66

Rock and clay don't burn well, leaving you with a lot of dressed stone lying around to say there was once a city here. Fire from above implies volcanoes, as we learned from Pompeii, that's actually a great way to preserve a city so that 4000 years later we know exactly what happened, down to what specific individuals were doing when it hit, so that's out. ...


63

The Romans, or rather the Greeks, because in Roman times the vast majority of mariners were Greek, and possibly Phoenician, could have crossed the Atlantic. Technically. The classical world had extensive long distance maritime trade; ships went from Egypt to India and back routinely. They also had ships larger that the ships used by Columbus. They had lateen ...


61

The history of Ancient Rome is long, and to provide any kind of meaningful answer we need to fix a time-frame; consider that the history of the U.S.A. begins in 1776, less than two and a half centuries ago, and yet asking for how to become "part of the community" in the U.S.A. without saying in what period would be meaningless. So we must choose a period; ...


56

The Romans would mine the wall The reason that the Romans had to scale the walls at Masada is because it was built on a rockface. Mining into a rockface is hard, though it could be done, slowly. Your wall is surrounding an entire kingdom. Therefore, I conclude that some point of the wall is built on nice, soft soil. Polybius' Histories (Chapters 21.26-21....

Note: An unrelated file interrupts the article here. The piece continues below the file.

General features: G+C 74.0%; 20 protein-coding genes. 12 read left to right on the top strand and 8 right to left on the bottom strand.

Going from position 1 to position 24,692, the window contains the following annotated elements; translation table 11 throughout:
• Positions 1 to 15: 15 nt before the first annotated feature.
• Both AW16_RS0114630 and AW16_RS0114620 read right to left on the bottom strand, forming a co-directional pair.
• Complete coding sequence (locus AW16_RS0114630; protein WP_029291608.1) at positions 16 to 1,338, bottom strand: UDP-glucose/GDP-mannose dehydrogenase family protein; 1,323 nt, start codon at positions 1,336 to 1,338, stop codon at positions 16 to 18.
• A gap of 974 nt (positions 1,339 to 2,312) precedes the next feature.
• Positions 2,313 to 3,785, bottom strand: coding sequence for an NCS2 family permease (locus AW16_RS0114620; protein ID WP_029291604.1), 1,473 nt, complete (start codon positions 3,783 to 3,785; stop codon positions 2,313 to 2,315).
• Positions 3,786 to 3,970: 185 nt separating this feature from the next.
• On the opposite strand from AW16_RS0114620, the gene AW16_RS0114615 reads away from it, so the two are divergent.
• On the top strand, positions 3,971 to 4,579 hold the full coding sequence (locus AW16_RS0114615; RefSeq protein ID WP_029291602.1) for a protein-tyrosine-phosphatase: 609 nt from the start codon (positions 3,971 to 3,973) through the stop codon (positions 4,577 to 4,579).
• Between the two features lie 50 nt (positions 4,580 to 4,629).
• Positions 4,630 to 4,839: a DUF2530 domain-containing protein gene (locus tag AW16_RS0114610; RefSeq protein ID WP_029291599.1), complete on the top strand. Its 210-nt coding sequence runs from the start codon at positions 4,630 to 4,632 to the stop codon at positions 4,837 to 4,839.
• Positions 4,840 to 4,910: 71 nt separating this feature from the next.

56

In addition to the answers listed, here are some more things that these people will need to be careful about, otherwise it could put them in a situation that could result in their exposure: Speaking Their vocal cords are also twice as dense. The length, size, and tension of the folds in the vocal cords affect the pitch of ones voice. It is doubtful that ...


54

I am far from the first to think of this, but alphabetical long distance signalling, whether by Semaphore line, heliograph or shuttered lantern gives you the biggest bang for your buck as an invention to introduce from a low technological base. Given that the Greeks already had alphabetic writing many people have wondered why they or the Romans didn't think ...


52

How about a catastrophic flood? Have the city built on a large river. A landslide further up blocks the river and causes an enormous lake to form (also cutting off water supply to the city causing hardship for the inhabitants). When the dam fails...it really fails and a wall of water rushes down the valley wiping out the city and thoroughly destroying it, ...


51

Besides what everyone has already said: their steps would be generally louder. They would impact the ground with twice the energy on each step, for the same footfall used by a person of regular density. Also, they would be putting twice the pressure on the ground when standing. Their feet will sink a little bit on beach or desert sand. Their footprints will ...